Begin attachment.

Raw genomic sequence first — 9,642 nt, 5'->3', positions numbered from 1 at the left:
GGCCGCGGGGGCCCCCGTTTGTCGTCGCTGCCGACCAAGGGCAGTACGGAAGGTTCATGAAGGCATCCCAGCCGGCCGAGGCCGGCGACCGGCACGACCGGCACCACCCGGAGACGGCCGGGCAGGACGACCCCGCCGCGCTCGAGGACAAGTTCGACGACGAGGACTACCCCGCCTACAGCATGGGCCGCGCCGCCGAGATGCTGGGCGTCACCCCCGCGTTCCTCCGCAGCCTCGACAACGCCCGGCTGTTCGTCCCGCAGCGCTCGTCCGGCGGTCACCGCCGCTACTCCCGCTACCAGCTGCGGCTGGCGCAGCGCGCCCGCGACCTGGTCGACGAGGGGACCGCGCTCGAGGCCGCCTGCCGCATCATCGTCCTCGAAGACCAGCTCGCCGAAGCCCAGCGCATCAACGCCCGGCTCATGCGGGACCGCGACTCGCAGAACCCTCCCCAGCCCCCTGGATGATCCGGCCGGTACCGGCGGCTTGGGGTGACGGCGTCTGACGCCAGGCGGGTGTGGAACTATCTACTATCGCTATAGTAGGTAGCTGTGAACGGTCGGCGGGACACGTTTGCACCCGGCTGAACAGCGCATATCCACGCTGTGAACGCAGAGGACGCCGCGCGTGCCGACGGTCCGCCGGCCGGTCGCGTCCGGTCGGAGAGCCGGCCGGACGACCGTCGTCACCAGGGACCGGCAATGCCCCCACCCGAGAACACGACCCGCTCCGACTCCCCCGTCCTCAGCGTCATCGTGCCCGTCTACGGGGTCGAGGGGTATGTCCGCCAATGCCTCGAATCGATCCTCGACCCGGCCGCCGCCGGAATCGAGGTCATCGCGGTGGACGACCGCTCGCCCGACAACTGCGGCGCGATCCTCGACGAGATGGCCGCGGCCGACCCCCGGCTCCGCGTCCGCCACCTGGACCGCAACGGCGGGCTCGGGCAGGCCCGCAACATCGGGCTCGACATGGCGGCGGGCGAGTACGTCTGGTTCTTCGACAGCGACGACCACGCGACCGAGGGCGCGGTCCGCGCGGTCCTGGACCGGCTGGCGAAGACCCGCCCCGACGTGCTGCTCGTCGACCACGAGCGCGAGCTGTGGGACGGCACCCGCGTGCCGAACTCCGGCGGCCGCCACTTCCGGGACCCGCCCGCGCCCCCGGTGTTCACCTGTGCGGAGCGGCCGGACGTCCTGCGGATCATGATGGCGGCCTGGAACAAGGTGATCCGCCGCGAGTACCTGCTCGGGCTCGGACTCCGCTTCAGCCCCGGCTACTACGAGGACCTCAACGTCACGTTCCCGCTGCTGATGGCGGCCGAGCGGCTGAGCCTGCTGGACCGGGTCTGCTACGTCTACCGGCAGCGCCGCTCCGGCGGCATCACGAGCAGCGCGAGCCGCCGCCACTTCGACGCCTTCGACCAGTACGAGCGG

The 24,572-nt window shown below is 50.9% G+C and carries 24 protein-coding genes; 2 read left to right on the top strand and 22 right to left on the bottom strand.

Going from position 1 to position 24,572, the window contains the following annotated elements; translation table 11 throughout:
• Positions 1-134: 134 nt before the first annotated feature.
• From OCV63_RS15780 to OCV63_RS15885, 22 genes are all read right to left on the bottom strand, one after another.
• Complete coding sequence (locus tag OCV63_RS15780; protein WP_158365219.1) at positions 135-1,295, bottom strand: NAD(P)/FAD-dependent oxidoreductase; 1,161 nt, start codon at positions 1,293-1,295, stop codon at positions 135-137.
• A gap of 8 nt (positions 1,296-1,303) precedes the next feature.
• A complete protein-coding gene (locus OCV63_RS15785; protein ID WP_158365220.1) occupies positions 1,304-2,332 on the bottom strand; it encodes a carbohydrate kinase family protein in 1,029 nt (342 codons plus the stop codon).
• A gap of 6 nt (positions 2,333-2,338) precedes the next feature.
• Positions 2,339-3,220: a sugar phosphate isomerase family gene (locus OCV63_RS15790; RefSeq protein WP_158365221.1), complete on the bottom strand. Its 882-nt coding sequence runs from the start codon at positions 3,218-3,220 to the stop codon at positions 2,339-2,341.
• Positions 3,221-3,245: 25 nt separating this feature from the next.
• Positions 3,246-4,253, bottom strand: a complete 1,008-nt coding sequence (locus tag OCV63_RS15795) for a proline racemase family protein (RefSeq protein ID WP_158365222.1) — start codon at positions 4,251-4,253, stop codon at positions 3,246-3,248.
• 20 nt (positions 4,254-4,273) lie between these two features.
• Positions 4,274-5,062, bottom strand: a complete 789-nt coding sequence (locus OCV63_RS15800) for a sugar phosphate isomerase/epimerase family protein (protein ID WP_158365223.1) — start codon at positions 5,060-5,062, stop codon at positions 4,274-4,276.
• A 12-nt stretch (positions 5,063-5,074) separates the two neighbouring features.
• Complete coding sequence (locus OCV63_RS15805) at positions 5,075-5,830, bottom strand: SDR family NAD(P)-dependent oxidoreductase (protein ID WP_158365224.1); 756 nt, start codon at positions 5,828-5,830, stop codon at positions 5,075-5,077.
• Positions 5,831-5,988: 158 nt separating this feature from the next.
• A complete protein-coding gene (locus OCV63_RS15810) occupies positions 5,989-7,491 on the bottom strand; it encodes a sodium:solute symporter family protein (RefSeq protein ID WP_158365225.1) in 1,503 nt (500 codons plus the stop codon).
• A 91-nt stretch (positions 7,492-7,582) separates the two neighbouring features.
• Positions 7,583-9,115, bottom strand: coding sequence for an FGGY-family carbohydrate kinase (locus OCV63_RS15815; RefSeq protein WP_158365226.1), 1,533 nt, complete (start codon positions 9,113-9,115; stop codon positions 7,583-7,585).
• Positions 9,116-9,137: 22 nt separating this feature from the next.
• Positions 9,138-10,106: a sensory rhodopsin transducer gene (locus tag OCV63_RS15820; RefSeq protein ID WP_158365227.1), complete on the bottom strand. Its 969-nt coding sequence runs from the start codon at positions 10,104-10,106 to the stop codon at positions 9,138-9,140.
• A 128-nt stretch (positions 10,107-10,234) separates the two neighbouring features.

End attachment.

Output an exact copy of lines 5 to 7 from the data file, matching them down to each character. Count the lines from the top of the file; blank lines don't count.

• Positions 1-134: 134 nt before the first annotated feature.
• From OCV63_RS15780 to OCV63_RS15885, 22 genes are all read right to left on the bottom strand, one after another.
• Complete coding sequence (locus tag OCV63_RS15780; protein WP_158365219.1) at positions 135-1,295, bottom strand: NAD(P)/FAD-dependent oxidoreductase; 1,161 nt, start codon at positions 1,293-1,295, stop codon at positions 135-137.